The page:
What’s behind the polar vortex causing rare deadly ice storms in the US?

US News

Rare frigid weather in America’s southern states has been caused by a polar vortex.

Five people have died after ice storms, plummeting temperatures and heavy snowfall swept across a number of states not used to dealing with such conditions.

Two people were killed in Texas and two more in Kentucky – both in crashes on treacherous roads, which local officials believe were likely caused by the weather, while another died in the unusually cold conditions in Louisiana after slipping on ice and suffering a fatal head injury.

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Texas dealing with coldest winter in years

The usually warmer states of central and southern America have been beset with power cuts, road closures, supermarket panic-buying ad traffic pile-ups.

President Joe Biden has declared a federal emergency in Texas, where temperatures plunged to -22C (-7.6F), compared to the usual February average of between 20C (68F) and 24C (75F).

So just what is the devastating phenomenon behind what one Texan governor has described as an “unprecedented” situation?

(210215) -- HOUSTON, Feb. 15, 2021 (Xinhua) -- A highway is closed due to snow and ice in Houston, Texas, the United States, on Feb. 15, 2021. Up to 2.5 million customers were without power in the U.S. state of Texas Monday morning as the state's power generation capacity is impacted by an ongoing winter storm brought by Arctic blast. (Photo by Chengyue Lao/Xinhua)
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A highway closed by snow in Houston, Texas. Pic: AP

What is a polar vortex?

“A large area of low pressure and cold air surrounding the north and south poles,” is how the National Oceanic and Atmospheric Administration defines it.

Present all year round, it is known as a “vortex” because the air flows anti-clockwise, keeping the colder air close to the poles.

It sits about 30 miles (48km) above Earth’s surface, around 20 miles (32km) above the jet stream, a meandering river of strong westerly winds around the Northern Hemisphere.

When uneven warm air disrupts it from below, causing the jet stream to weaken and buckle, eddies of cold air, such as the one currently sitting over the US, are pushed down, sending warmer air into Alaska and pushing cold winds down into the US Midwest and East Coast.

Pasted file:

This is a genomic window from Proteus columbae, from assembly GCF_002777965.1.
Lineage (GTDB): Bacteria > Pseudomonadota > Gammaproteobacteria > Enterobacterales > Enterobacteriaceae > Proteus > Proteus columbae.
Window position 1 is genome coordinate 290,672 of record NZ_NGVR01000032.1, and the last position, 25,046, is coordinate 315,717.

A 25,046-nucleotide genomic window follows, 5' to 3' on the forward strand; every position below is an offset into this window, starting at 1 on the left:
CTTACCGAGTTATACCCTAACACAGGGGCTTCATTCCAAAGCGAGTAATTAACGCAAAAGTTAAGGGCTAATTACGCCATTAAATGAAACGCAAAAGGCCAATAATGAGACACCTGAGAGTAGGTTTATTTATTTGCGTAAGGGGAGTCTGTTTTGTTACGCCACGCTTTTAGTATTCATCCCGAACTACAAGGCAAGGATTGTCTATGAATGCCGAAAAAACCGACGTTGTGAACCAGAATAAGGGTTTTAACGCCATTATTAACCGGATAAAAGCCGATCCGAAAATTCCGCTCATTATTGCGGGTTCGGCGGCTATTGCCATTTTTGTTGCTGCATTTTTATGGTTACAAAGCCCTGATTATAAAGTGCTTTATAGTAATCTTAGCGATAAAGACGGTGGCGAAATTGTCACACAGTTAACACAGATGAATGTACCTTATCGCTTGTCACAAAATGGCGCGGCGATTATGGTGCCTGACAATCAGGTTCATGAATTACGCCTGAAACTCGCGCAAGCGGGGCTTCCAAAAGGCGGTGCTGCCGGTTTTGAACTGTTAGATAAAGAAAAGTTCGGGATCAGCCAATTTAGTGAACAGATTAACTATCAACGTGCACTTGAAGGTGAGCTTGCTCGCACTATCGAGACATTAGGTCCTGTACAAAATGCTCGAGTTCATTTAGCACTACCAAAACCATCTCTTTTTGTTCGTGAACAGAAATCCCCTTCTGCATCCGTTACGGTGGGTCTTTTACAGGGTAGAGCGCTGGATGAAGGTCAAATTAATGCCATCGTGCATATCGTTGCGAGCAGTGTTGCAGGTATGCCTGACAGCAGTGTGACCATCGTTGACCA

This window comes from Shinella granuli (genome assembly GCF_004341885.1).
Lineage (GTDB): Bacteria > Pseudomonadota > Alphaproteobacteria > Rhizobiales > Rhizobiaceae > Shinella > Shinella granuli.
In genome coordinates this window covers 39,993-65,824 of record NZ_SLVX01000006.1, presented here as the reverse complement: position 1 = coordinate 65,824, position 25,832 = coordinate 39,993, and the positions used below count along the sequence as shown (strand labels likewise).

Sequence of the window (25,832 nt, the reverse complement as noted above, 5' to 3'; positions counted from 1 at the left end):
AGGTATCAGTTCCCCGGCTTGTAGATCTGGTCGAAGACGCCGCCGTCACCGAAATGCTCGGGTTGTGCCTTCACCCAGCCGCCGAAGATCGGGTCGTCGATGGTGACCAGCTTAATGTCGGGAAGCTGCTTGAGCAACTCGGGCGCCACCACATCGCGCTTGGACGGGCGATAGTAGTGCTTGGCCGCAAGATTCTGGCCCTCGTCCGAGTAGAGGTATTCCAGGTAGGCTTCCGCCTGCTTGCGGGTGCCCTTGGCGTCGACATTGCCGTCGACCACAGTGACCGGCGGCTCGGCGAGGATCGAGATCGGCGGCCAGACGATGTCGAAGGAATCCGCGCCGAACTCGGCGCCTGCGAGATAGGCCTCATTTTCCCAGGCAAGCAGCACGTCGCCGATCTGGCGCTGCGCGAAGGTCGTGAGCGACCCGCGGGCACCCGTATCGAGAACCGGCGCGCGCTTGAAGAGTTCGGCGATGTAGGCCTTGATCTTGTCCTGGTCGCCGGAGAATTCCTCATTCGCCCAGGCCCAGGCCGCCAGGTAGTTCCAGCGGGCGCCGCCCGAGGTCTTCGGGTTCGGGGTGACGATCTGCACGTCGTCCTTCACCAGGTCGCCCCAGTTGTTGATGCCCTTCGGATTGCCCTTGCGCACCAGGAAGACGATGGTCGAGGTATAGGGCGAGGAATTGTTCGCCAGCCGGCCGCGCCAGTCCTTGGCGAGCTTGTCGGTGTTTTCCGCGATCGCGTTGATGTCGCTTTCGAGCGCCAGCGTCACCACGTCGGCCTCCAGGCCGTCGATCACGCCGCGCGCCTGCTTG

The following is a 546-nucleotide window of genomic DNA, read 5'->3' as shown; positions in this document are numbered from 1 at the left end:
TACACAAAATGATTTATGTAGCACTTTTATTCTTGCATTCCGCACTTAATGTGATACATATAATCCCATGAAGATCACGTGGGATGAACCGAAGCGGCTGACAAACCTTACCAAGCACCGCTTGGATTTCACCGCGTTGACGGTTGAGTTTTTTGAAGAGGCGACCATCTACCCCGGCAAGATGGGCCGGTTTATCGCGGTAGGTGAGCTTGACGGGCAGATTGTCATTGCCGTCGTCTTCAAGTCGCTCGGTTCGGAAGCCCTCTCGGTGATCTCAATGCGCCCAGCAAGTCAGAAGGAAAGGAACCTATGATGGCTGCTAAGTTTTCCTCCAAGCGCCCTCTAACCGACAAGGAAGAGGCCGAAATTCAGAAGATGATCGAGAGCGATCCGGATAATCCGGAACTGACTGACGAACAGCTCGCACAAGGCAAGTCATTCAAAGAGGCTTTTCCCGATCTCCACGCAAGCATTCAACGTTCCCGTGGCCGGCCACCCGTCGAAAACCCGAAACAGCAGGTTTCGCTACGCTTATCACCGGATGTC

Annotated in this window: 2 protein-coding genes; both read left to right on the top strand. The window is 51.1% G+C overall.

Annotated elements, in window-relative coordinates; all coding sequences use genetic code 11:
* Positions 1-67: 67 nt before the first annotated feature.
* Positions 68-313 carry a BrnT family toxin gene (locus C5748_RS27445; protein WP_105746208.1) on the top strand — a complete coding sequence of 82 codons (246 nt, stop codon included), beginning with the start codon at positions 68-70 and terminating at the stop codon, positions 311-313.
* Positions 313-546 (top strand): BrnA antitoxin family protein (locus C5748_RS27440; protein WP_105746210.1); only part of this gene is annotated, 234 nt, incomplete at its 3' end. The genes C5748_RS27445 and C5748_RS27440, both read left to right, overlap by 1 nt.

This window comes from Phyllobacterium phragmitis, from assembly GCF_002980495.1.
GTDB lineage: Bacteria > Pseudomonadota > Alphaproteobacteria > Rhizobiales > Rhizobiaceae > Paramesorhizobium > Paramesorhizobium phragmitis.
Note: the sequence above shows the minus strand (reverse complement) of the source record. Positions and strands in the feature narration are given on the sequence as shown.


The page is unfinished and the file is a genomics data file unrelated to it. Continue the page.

Icicles form on a citrus tree from a sprinkler system used to protect the trees from the freezing temperatures on Monday, Feb.15,2021 in Edinburg, Texas.(Delcia Lopez/The Monitor via AP).
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Icicles cover a citrus tree in Edinburg, Texas. Pic: AP

How cold can they get?

A particularly aggressive polar vortex sitting over the US in 2019 broke records.

In Minnesota, temperatures dropped as low as -70C (-94F) with wind chills, prompting authorities to warn about the dangers of going outside or even just breathing.

People in Oklahome try to free a stuck motorist during record-breaking freezing weather.
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People in Oklahoma try to free a stuck motorist during record-breaking freezing weather

Why is the US vulnerable to them?

The country’s location and size makes them common, but they affect other countries, too.

The UK endured a polar vortex in 2018 but temperatures were much less extreme than is common in parts of the US. They can occur anywhere in the Northern Hemisphere.

Are they new?

They may feel like a creature of the 21st century but they have been around “forever”, US National Weather Service meteorologist Mark Chenard said. It is thought that the term first appeared in 1853.

Are they caused by climate change?

The National Weather Service shows the storm's severity across the United States. Pic: Twitter/@NWS
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A National Weather Service map shows how the vortex is moving across the US. Pic: Twitter/@NWS

Scientists are divided on this. Mr Chenard said the phenomenon was not related to global warming, but others disagree.

Jennifer Francis, senior scientist at the Woods Hole Research Centre, said there was evidence that changes in the Arctic stratosphere were causing polar vortexes to become more regular.

Scientists have said that higher temperatures in the Arctic have led to historically low levels of ice there and that this, in turn, has caused changes in the jet stream, forcing the polar vortex to buckle.

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